Period 2 12-13-12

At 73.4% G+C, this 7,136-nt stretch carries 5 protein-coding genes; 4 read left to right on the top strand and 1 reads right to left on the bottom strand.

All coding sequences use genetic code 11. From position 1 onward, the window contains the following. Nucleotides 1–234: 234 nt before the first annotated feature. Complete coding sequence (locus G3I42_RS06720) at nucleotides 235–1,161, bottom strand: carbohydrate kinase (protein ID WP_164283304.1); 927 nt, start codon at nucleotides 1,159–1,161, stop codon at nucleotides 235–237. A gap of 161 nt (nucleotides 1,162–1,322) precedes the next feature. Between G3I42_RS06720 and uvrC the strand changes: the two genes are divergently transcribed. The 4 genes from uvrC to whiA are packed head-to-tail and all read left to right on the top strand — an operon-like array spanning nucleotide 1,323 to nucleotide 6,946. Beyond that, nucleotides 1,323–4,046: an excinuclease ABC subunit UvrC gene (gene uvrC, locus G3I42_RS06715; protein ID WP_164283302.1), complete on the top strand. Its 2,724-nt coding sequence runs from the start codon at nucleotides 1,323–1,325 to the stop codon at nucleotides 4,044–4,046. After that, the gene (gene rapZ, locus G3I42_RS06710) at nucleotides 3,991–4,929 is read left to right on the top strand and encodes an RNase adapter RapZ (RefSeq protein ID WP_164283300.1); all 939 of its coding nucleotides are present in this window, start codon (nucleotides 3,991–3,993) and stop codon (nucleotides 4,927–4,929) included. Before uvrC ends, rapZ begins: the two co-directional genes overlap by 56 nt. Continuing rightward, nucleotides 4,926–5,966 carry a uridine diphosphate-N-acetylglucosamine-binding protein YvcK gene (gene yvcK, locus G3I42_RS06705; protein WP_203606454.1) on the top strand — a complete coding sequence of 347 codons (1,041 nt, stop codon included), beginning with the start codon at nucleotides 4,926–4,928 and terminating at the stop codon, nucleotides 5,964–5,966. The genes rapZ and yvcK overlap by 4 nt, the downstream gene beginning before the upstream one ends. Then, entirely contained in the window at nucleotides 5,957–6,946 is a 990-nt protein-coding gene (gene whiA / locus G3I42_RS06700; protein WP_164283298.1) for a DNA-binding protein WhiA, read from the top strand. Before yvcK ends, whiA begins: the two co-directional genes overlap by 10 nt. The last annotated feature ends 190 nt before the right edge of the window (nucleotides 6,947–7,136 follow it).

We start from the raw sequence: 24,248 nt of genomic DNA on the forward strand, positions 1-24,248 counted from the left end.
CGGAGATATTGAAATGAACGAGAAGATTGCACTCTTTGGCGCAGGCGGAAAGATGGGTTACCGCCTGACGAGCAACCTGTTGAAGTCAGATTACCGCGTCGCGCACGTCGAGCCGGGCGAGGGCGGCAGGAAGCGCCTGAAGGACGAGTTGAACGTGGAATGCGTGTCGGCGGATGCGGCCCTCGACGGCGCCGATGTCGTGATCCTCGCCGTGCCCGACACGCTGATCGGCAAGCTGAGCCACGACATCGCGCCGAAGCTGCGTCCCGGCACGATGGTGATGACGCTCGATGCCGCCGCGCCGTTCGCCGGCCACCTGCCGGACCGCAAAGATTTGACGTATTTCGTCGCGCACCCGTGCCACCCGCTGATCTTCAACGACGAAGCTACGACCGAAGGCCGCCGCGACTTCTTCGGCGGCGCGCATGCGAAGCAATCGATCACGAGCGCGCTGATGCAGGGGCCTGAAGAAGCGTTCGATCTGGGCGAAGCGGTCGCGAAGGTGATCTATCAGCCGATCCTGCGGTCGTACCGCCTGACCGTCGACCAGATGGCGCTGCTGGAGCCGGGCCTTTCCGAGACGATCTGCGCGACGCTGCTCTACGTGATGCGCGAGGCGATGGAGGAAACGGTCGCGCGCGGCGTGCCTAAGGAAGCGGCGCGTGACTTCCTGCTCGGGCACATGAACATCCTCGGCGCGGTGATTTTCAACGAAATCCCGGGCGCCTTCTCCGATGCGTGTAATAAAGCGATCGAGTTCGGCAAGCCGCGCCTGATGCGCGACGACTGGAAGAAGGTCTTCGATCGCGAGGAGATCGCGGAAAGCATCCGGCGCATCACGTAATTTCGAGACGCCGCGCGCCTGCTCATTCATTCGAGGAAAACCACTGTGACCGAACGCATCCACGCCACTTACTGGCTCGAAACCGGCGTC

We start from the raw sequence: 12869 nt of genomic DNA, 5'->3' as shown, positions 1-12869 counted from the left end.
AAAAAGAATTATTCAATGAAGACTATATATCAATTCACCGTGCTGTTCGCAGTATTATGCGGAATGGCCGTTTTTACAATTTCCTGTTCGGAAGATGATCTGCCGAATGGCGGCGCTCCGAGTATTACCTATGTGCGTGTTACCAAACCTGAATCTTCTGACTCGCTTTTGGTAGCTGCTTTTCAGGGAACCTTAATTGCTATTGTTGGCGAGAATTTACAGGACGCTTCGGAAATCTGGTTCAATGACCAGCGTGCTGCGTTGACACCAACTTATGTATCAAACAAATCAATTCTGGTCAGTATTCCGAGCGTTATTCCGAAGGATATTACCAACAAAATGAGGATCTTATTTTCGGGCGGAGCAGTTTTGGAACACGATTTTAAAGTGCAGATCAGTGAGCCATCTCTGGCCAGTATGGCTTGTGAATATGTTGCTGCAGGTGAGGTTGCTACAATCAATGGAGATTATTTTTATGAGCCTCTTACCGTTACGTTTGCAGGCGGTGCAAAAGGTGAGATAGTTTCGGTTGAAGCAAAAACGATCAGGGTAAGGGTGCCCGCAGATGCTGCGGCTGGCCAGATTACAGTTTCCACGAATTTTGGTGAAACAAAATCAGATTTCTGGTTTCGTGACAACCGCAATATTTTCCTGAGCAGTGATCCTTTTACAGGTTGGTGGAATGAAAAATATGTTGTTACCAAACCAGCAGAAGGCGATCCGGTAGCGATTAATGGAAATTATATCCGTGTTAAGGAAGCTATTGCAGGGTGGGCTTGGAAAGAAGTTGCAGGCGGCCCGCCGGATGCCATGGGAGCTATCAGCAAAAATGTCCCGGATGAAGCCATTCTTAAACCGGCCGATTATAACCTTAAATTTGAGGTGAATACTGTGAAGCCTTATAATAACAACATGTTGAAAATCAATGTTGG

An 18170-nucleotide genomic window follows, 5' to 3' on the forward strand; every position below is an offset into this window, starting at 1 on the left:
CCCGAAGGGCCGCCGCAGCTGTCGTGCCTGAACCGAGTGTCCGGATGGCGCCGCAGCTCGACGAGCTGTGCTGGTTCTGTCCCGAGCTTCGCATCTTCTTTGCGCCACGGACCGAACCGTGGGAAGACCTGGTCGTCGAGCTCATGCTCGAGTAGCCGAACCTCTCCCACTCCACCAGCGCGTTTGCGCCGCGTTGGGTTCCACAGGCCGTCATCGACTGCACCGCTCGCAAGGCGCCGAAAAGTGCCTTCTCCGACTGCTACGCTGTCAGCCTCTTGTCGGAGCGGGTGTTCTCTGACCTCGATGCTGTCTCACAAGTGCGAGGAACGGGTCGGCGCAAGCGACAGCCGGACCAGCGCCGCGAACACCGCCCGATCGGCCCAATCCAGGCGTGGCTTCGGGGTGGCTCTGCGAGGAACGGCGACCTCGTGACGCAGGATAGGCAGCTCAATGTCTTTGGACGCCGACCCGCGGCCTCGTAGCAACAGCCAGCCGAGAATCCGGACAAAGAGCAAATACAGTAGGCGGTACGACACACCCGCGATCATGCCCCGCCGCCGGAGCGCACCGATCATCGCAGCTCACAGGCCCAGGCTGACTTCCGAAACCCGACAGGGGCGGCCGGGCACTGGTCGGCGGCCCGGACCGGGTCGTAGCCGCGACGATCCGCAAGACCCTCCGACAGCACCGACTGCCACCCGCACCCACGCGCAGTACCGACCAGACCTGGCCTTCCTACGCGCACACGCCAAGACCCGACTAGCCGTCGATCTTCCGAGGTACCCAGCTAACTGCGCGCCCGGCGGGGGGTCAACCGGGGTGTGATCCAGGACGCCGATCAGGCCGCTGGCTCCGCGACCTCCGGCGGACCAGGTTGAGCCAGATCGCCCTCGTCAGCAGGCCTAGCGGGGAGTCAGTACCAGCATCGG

Jonathan Swift was born in Dublin, Ireland on November 30, 1667. His father, an attorney, also named Jonathan Swift, died before he was born. To ensure her son the best upbringing possible, Swift's mother gave him over to Godwin Swift, her late husband's brother. Godwin Swift enrolled young Swift in the Kilkenny Grammar School. At age 14, Swift achieved his undergraduate studies at Trinity College in Dublin. The Glorious Revolution of 1688 urged Swift to move to England and start over. He received a secretary position under the revered English statesman, Sir William Temple. Swift met the daughter of Temple's housekeeper, a girl named Esther Johnson. When they first met, she was 15 years Swift's junior. Despite the gap in age, they became lovers for the rest of their lives. While working for Temple, Swift went back to Ireland twice. On one trip in 1695, he did everything necessary to become an ordained priest in the Anglican tradition. In 1699, Temple died. Swift completed the editing and publishing of his memoirs. He found a position with Earl of Berkeley. After journeying a long distance to the Earl’s estate, Swift was told that the position had been filled. Discouraged but resourceful, he leaned on his priestly qualifications. He found work just 20 miles outside of Dublin, ministering to a pea-sized congregation. He also started writing again. His first political pamphlet was titled A Discourse on the Contests and Dissentions in Athens and Rome. In 1704, Swift anonymously released A Tale of a Tub and The Battle of the Books. Although it was popular with many people, it was harshly disapproved of by the Church of England. Also, Swift wrote out his private thoughts and feelings in many letters to his beloved Stella. Later, they would be published as The Journal to Stella. In 1713, he took the job of dean at St. Patrick's Cathedral in Dublin. While working at St. Patrick's, Swift began to write...
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